Former NFL defensive end turned boxer Ray Edwards believes his new sport makes him less exposed to physical harm.
Yes, Edwards believes boxing is safer than football.
“Football is the only sport that is 100-percent injury prone,” Edwards tells Martin Rogers of Yahoo! Sports. “[In football], you don’t know what is coming, where you are going to get hit, how you are going to get hit. You play for a long time, chances are you are going to tear your MCL or ACL. You can break your leg, snap your femur, break your arm, break your neck. . . .
“In boxing you know where the hits are coming from – it is the guy stood in front of you. In boxing you might break your hand or break your nose and if you get knocked out you can get a concussion. But also, the referee is right there and you are more protected. In football, you never know. The game moves at such a pace that you might never see it coming. You can get hit when you are completely defenseless.”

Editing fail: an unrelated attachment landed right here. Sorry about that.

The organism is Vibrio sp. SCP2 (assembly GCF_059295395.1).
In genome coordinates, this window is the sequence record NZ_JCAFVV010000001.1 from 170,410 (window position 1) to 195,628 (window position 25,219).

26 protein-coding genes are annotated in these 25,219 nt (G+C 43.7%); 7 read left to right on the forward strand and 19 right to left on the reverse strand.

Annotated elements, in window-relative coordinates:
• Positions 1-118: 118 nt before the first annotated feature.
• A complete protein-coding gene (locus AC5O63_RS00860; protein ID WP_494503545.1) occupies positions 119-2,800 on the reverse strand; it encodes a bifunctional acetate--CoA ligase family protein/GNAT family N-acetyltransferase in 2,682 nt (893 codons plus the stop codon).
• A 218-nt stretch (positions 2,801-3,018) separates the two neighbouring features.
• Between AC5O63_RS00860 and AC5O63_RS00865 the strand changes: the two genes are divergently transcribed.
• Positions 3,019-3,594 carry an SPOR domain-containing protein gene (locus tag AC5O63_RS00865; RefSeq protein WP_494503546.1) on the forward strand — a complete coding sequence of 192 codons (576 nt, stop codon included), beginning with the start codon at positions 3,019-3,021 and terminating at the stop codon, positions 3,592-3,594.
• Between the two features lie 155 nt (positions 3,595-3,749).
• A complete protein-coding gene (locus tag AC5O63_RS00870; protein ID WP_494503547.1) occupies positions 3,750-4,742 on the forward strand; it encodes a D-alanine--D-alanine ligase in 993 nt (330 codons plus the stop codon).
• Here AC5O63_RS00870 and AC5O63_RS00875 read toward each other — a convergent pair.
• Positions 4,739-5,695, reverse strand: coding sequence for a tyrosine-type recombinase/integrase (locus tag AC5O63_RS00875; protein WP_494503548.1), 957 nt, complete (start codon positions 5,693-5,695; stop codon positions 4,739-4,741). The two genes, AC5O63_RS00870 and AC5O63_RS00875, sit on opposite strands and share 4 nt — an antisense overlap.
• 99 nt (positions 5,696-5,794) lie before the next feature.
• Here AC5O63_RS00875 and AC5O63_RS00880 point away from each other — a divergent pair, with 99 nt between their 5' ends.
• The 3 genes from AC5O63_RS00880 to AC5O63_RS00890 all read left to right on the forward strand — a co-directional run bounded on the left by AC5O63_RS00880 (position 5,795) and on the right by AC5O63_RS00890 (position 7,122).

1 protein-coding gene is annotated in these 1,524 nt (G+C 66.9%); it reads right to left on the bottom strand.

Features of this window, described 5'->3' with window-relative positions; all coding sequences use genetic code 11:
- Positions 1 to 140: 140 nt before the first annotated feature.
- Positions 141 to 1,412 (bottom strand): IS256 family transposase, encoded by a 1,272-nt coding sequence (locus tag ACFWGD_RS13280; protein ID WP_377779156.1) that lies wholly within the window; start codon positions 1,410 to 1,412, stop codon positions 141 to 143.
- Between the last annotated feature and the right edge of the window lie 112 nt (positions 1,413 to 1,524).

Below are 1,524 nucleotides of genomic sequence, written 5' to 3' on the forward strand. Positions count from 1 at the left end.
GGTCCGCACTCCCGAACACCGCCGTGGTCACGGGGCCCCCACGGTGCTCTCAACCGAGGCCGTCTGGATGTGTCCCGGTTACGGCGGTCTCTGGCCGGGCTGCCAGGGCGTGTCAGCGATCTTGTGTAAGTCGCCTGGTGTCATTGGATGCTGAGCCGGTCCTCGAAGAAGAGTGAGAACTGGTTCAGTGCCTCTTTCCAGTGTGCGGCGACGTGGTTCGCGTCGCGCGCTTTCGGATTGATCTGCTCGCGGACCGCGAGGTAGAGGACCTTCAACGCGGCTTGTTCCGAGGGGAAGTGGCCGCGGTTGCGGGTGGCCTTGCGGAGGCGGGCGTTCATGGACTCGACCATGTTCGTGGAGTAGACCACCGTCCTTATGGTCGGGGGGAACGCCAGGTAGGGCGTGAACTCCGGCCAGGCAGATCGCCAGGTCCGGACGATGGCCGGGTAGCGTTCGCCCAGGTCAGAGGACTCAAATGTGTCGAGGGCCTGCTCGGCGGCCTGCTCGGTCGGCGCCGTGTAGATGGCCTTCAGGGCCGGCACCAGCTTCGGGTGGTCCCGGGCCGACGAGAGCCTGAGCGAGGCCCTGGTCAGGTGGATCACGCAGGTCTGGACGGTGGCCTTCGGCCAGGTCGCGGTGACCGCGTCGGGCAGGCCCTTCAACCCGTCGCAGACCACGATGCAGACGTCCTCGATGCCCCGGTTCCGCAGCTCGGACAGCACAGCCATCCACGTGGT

Edwards makes a point that isn’t as implausible as it seems. In boxing, the participant has greater control over his circumstances. He’ll absorb only the damage he can’t prevent, and he has no concerns about being hit deliberately or accidentally when he’s neither looking nor prepared.
Still, the point of boxing is to inflict enough injury upon the opponent’s brain to render him incapable of continuing.
“There is some faulty thinking there,” Dr. Anthony Alessi, a veteran ringside doctor in Connecticut, told Rogers. “In football, accidents and injuries are a byproduct of the game, but the main objective is to get the ball over the line and score points.
“In boxing, the object of the sport is to neurologically impair your opponent, to injure their brain in some way to stop them from performing. It sounds graphic, but that is effectively what you are looking for – a knockout.”
Of course, no injury will be inflicted if the other boxer simply pretends to sustain a knockout, diving to the ground when Edwards places a punch in the vicinity of the fighter’s jaw.
If the NFL were to call Edwards, he’d drop boxing faster than a guy taking a dive, and Edwards would return to football despite the risks. After all, with those risks comes a reward far greater than anything he’ll earn by beating on a smattering of cream puffs and tomato cans at county fairs and tractor pulls.